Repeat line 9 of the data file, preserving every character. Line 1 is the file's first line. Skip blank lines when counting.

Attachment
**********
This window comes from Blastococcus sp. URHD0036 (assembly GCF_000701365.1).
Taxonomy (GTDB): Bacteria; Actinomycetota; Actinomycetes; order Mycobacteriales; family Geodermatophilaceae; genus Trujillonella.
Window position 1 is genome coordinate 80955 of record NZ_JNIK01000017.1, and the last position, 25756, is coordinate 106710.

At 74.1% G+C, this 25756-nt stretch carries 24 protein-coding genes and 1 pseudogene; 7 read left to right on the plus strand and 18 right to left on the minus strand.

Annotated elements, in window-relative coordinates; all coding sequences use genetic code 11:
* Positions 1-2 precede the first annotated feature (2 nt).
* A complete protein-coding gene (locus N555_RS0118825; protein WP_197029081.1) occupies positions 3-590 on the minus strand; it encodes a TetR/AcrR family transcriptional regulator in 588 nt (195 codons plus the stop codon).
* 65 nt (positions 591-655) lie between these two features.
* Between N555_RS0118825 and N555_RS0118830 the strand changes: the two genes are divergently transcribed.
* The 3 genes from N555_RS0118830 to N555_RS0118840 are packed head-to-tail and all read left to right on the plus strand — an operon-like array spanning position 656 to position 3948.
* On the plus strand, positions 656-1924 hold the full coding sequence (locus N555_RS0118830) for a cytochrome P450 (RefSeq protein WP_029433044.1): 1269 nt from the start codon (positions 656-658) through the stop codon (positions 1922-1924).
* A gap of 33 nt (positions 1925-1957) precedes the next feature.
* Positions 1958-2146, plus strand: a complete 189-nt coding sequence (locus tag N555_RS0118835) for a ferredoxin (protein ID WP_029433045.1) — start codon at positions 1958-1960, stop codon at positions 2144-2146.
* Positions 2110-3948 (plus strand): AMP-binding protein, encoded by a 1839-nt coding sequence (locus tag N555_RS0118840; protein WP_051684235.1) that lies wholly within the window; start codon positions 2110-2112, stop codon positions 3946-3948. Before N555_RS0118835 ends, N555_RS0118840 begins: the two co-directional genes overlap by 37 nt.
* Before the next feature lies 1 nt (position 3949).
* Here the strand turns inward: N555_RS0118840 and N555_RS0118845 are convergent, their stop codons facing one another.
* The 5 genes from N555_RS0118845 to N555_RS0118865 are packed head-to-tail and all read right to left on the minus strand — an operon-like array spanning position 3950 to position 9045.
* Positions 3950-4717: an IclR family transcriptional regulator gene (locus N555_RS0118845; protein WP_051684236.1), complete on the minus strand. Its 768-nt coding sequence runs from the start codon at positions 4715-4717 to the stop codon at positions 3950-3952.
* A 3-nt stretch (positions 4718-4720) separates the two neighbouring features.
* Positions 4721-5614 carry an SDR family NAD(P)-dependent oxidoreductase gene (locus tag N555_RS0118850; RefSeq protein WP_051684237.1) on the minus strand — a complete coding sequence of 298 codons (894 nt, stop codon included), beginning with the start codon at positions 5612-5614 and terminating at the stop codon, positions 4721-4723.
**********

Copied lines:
* Between N555_RS0118825 and N555_RS0118830 the strand changes: the two genes are divergently transcribed.